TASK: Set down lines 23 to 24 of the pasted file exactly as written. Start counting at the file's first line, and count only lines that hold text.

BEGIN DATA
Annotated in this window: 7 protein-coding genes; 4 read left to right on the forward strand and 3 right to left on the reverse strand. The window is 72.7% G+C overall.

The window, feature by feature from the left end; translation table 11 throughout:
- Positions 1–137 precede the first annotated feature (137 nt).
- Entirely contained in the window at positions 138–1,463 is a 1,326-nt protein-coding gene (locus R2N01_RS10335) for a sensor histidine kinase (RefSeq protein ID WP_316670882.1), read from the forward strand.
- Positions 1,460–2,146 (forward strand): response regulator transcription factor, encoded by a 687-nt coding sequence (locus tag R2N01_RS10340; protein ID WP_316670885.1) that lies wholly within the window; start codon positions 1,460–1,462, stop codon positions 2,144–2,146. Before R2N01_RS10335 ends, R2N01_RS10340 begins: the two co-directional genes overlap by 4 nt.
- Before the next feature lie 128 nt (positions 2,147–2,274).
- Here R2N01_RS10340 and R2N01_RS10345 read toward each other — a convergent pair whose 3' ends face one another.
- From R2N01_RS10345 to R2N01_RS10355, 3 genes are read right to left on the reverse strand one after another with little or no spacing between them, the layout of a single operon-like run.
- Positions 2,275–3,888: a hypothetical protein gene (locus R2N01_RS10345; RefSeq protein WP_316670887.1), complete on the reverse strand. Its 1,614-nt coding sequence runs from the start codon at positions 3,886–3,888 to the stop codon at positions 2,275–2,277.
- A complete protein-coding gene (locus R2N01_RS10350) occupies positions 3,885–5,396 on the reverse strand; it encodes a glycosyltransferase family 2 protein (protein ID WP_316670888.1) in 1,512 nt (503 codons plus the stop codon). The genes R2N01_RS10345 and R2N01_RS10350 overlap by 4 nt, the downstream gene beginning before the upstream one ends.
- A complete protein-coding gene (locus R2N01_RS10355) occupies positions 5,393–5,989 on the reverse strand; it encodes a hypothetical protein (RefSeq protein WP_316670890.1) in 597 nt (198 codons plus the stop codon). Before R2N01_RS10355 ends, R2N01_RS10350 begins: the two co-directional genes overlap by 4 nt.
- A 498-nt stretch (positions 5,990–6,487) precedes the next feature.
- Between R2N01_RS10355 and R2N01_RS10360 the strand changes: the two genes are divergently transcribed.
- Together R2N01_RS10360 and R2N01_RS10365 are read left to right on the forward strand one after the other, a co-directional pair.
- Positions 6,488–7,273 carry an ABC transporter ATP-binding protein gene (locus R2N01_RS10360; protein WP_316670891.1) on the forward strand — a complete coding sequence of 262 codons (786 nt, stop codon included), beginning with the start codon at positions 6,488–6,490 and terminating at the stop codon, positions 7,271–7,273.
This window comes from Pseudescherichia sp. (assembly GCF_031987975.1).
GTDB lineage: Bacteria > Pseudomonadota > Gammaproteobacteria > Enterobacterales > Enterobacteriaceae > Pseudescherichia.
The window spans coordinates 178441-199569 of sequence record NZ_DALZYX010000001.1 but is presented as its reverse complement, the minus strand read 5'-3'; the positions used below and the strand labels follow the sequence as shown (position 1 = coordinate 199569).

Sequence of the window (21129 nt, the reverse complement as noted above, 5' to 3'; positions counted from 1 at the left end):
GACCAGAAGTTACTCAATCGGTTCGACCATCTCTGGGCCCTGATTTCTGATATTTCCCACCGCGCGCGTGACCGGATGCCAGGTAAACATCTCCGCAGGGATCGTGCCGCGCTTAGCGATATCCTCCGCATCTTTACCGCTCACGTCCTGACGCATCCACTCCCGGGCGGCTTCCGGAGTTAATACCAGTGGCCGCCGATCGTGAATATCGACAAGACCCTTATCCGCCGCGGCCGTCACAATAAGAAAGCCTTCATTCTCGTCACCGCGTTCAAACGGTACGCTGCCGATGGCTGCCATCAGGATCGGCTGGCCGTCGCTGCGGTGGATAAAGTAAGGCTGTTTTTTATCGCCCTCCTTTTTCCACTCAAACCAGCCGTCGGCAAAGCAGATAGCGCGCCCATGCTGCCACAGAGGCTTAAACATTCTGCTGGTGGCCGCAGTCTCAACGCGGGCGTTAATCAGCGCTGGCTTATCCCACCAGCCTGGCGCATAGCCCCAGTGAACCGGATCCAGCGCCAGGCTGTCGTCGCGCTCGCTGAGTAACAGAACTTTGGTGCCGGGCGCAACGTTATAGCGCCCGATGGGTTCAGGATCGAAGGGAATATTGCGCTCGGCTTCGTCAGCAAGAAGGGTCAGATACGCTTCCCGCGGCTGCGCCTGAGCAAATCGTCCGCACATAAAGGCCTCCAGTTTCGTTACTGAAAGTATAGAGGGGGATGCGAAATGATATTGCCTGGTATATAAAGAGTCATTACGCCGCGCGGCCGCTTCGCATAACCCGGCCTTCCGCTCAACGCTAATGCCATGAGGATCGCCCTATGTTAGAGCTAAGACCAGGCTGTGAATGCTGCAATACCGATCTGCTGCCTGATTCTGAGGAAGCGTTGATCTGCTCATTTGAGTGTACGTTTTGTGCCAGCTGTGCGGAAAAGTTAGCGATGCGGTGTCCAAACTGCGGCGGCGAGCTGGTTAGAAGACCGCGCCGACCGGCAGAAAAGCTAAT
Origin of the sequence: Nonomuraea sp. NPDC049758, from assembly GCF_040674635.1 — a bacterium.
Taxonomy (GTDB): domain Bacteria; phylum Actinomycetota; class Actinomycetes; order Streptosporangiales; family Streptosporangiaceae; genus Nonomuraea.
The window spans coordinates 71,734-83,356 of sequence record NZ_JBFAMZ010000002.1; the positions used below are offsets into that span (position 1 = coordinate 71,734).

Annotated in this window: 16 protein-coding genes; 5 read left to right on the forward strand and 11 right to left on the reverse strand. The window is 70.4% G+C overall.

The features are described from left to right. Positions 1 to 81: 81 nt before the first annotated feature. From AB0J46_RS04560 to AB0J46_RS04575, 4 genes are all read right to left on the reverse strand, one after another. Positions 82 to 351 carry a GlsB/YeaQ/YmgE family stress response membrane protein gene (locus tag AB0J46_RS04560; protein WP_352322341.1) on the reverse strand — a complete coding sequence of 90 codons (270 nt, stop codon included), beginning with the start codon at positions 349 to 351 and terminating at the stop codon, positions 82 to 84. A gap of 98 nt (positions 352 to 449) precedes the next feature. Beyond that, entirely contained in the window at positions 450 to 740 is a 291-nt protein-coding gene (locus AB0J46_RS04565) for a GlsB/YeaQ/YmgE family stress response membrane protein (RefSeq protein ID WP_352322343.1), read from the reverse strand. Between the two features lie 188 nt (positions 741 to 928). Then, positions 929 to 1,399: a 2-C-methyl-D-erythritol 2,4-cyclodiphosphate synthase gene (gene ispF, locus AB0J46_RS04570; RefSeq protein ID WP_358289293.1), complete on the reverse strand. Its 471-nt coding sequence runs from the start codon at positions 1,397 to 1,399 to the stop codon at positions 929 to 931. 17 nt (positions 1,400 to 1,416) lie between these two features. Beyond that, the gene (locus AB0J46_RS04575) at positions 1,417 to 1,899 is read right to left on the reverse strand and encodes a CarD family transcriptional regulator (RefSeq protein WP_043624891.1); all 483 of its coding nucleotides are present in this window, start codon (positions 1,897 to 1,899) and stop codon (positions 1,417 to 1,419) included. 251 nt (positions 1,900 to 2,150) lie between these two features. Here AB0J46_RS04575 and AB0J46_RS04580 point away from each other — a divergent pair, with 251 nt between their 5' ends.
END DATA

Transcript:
The window spans coordinates 71,734-83,356 of sequence record NZ_JBFAMZ010000002.1; the positions used below are offsets into that span (position 1 = coordinate 71,734).

Annotated in this window: 16 protein-coding genes; 5 read left to right on the forward strand and 11 right to left on the reverse strand. The window is 70.4% G+C overall.